The BMJ has published a special supplement containing 15 articles co-authored by the World Health Organization.
The supplement focuses on women’s, children’s, and adolescents’ health. All 15 articles are open access, and can be collectively downloaded as a PDF file.
When accessing each article separately,except the article entitled “Effective interventions and strategies for improving early child development”, one does not need to sign up for a free trial with The BMJ.
The articles are intended to share the evidence base that has helped inform the development of a new Global Strategy for Women’s, Children’s and Adolescents’ Health, which will be launched at the United Nations General Assembly in New York on 26 September 2015.
Link to the WHO page describing the Global Strategy and the special supplement:
Link to the special supplement (The BMJ):
Link to the collection of articles (PDF):
Click to access who_supplement.pdf
Links to individual articles:
Towards a new Global Strategy for Women’s, Children’s and Adolescents’ Health
Women’s health priorities and interventions
Children’s health priorities and interventions
Realising the health and wellbeing of adolescents
Ending preventable maternal and newborn mortality and stillbirths
Effective interventions and strategies for improving early child development (requires signing up for a 14 day free trial with The BMJ)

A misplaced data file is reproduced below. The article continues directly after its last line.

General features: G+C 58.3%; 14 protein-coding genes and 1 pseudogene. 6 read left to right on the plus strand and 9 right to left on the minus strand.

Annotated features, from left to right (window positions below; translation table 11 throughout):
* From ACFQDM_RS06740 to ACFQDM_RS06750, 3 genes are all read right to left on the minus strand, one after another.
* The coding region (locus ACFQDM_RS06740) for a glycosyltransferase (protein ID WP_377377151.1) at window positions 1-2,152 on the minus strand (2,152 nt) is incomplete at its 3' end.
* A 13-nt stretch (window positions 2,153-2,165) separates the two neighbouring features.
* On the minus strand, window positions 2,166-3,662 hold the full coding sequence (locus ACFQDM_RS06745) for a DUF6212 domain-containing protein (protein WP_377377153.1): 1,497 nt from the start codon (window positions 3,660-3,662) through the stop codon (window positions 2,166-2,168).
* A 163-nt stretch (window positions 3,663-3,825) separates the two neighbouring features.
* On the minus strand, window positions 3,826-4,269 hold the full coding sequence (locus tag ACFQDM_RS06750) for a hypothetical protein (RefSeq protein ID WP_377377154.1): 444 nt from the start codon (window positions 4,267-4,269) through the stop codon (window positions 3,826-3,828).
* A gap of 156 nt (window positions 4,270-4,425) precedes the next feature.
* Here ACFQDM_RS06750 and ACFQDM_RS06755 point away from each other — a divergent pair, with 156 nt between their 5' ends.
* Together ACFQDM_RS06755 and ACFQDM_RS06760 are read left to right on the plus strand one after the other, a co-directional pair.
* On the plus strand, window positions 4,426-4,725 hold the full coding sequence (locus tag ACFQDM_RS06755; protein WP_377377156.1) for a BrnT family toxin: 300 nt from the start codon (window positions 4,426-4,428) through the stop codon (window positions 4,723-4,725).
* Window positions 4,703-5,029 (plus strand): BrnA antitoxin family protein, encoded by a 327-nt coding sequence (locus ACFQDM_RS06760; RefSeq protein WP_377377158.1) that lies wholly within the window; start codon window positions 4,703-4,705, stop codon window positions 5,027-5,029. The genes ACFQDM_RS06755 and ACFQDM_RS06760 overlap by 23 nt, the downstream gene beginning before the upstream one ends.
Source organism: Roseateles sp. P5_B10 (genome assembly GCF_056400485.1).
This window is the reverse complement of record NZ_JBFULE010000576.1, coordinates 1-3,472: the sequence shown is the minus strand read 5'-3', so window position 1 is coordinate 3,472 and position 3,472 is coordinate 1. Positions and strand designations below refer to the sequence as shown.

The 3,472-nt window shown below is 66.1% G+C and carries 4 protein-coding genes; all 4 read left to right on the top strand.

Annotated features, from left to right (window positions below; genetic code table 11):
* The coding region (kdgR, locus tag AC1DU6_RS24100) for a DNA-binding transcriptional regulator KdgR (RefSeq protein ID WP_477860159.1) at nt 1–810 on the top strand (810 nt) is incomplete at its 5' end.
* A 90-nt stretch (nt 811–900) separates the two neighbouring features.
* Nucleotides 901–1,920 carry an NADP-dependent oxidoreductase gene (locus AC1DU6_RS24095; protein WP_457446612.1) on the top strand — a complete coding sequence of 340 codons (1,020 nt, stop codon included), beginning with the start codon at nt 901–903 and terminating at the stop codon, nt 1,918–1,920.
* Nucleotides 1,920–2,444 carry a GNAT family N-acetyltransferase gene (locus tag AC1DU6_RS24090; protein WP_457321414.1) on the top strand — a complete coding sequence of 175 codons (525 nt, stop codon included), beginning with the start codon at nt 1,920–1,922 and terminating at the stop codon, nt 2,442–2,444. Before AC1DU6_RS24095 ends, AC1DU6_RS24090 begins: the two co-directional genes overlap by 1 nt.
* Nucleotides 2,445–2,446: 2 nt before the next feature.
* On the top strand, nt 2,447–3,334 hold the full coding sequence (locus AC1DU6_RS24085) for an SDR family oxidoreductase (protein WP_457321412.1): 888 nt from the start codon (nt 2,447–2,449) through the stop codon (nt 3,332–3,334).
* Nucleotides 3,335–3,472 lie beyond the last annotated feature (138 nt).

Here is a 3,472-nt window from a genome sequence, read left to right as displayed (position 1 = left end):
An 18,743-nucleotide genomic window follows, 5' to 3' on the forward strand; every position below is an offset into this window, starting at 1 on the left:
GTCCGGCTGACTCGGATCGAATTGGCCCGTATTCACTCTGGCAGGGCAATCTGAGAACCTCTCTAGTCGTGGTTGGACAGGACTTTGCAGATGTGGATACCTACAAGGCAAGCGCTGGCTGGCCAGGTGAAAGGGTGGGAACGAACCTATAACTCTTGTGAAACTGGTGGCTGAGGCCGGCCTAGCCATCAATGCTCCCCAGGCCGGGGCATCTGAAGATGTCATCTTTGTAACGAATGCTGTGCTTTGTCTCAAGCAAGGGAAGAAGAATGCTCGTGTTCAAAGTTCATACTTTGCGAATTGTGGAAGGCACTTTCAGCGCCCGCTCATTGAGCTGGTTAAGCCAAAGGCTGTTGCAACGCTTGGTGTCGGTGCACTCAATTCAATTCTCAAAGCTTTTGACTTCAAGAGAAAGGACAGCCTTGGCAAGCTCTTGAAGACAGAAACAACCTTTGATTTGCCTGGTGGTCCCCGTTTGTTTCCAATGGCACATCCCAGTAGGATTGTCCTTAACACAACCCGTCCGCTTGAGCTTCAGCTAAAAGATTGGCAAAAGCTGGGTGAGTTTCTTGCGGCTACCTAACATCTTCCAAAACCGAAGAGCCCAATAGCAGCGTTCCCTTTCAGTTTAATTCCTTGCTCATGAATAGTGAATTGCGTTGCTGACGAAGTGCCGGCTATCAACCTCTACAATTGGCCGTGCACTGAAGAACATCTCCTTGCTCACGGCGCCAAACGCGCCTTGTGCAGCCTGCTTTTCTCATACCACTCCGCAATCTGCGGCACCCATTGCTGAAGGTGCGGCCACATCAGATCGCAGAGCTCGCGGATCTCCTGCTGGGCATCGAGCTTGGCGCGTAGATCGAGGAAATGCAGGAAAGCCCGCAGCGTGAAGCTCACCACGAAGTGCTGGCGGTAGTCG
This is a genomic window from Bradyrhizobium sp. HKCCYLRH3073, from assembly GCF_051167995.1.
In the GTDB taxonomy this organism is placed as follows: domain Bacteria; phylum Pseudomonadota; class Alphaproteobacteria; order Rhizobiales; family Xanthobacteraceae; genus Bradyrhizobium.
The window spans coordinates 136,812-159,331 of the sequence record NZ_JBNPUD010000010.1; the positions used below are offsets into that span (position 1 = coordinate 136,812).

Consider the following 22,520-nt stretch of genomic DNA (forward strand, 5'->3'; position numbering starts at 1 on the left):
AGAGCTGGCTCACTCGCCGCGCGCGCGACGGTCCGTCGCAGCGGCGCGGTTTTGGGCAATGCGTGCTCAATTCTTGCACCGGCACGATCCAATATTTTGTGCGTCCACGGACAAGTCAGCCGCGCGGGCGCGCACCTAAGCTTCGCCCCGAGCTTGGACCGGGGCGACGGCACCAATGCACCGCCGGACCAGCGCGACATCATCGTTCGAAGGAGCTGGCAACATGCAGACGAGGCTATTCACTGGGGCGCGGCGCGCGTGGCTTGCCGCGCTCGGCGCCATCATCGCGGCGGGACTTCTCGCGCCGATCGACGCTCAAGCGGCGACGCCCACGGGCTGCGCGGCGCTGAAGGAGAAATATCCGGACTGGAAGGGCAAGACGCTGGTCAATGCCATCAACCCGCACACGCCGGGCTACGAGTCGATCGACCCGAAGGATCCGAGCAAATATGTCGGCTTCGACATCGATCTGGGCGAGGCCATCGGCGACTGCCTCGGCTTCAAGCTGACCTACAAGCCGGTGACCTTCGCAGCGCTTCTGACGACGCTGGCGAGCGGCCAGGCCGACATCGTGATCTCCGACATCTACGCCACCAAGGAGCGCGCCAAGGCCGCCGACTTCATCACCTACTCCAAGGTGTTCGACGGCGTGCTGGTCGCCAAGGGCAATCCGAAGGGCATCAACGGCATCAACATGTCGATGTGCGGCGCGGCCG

Nutrition and health in women, children, and adolescent girls
Improving the resilience and workforce of health systems for women’s, children’s, and adolescents’ health
Ensuring multisectoral action on the determinants of reproductive, maternal, newborn, child, and adolescent health in the post-2015 era
Human rights in the new Global Strategy
National leadership: driving forward the updated Global Strategy for Women’s, Children’s and Adolescents’ Health
Innovating for women’s, children’s, and adolescents’ health
Financing women’s, children’s, and adolescents’ health
Women’s, children’s, and adolescents’ health in humanitarian and other crises
Accountability in the 2015 Global Strategy for Women’s, Children’s and Adolescents’ Health